The War of the Worlds.pdf

The War of the Worlds.pdf


This book was converted from its physical edition to the digital format by a community of volunteers. You may find it for free on the web. Purchase of the Kindle edition includes wireless delivery.

?The creations of Mr. Wells . . . belong unreservedly to an age and degree of scientific knowledge far removed from the present, though I will not say entirely beyond the limits of the possible.? ?Jules Verne

From the Trade Paperback edition. -- Review

Sir Arthur C. Clarke is the honorary vice president of the H. G. Wells Society and the author of more than sixty works of science fiction, including the bestsellers 2001: A Space Odyssey and Childhood’s End. He lives in Colombo, Sri Lanka.

From the Trade Paperback edition.

The Life of H.G. Wells

Book One
The Coming of the Martians
The Eve of the War
The Falling Star
On Horsell Common
The Cylinder Opens
The Heat-Ray
The Heat-Ray in the Chobham Road
How I Reached Home
Friday Night
The Fighting Begins
In the Storm
At the Window
What I Saw of the Destruction of Weybridge and Shepperton
How I Fell in with the Curate
In London
What Had Happened in Surrey
The Exodus From London
The "thunder Child"
Book Two
The Earth Under the Martians
Under Foot
What We Saw From the Ruined House
The Days of Imprisonment
The Death of the Curate
The Stillness
The Work of Fifteen Days
The Man On Putney Hill
Dead London
The Epilogue

Book One:
The Coming of the Martians

Chapter 1
The Eve of the War No one would have believed in the last years of the nineteenth century that this world was being watched keenly and closely by intelligences greater than man’s and yet as mortal as his own; that as men busied themselves about their various concerns they were scrutinized and studied, perhaps almost as narrowly as a man with a microscope might scrutinize the transient creatures that swarm and multiply in a drop of water. With infinite complacency men went to and fro over this globe about their little affairs, serene in their assurance of their empire over matter. It is possible that the infusoria under the microscope do the same. No one gave a thought to the older worlds of space as sources of human danger, or thought of them only to dismiss the idea of life upon them as impossible or improbable. It is curious to recall some of the mental habits of those departed days. At most terrestrial men fancied there might be other men upon Mars, perhaps inferior to themselves and ready to welcome a missionary enterprise. Yet across the gulf of space, minds that are to our minds as ours are to those of the beasts that perish, intellects vast and cool and unsympathetic, regarded this earth with envious eyes, and slowly and surely drew their plans against us. And early in the twentieth century came the great disillusionment.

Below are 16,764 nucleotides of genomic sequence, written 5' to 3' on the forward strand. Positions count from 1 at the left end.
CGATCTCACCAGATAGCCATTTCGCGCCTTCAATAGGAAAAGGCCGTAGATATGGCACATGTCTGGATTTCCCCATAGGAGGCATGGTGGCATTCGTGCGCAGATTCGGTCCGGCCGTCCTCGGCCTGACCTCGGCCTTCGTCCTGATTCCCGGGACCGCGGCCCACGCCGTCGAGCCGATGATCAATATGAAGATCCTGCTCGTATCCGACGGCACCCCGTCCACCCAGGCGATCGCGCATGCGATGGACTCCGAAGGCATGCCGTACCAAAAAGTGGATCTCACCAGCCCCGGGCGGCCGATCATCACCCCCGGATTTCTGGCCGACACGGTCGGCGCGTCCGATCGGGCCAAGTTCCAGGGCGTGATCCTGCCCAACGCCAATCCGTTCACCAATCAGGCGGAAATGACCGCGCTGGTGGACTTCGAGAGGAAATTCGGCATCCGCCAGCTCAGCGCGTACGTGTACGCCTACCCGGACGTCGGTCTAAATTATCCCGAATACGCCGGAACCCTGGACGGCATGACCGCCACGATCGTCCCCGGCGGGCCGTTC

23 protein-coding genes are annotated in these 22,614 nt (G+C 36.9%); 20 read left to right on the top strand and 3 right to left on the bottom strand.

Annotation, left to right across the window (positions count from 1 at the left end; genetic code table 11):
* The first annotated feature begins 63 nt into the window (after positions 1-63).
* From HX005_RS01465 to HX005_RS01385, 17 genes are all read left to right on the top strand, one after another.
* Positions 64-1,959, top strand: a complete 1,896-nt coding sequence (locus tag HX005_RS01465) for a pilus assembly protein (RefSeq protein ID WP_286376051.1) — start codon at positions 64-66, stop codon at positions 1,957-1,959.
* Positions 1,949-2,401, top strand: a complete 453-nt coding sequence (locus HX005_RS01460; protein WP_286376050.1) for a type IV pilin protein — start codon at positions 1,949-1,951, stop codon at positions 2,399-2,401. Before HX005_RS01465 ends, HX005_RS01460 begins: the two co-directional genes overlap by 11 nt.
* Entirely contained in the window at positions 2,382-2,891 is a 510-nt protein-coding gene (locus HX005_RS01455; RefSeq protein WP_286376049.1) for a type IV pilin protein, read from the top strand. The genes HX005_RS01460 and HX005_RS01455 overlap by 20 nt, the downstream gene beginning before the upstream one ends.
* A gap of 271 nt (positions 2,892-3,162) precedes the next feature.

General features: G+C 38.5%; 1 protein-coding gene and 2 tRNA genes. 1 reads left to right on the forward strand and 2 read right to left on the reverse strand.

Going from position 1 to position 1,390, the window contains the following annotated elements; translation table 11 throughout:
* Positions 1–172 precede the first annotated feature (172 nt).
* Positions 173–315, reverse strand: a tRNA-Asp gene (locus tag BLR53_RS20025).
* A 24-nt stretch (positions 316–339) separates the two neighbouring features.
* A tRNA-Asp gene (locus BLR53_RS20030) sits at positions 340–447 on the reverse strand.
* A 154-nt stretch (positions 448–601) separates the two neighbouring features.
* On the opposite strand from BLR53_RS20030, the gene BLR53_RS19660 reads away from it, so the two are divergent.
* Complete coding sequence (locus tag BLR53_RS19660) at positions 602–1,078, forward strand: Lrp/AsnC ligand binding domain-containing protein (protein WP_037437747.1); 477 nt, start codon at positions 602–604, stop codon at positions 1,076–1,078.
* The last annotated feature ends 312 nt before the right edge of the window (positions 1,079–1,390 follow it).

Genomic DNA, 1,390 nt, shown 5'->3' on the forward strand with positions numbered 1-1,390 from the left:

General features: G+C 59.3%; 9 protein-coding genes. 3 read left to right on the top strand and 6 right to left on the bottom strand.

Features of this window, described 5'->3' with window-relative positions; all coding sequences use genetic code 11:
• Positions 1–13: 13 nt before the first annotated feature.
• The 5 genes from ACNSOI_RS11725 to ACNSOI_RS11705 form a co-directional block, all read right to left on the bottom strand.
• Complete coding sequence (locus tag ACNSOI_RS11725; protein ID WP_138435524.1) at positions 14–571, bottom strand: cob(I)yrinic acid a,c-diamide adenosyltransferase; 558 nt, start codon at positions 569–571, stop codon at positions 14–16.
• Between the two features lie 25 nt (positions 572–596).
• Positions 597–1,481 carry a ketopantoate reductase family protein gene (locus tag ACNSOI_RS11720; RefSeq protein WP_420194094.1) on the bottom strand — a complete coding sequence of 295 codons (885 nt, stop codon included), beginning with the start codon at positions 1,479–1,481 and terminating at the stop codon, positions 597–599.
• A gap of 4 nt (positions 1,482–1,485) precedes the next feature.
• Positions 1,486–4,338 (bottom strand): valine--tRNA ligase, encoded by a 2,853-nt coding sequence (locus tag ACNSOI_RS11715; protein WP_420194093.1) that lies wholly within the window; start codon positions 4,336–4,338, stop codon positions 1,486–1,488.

The planet Mars, I scarcely need remind the reader, revolves about the sun at a mean distance of 140,000,000 miles, and the light and heat it receives from the sun is barely half of that received by this world. It must be, if the nebular hypothesis has any truth, older than our world; and long before this earth ceased to be molten, life upon its surface must have begun its course. The fact that it is scarcely one seventh of the volume of the earth must have accelerated its cooling to the temperature at which life could begin. It has air and water and all that is necessary for the support of animated existence.

Yet so vain is man and so blinded by his vanity, that no writer up to the very end of the nineteenth century expressed any idea that intelligent life might have developed there far, or indeed at all, beyond its earthly level. Nor was it generally understood that since Mars is older than our earth, with scarcely a quarter of the superficial area and remoter from the sun, it necessarily follows that Mars is not only more distant from life’s beginning but also nearer its end.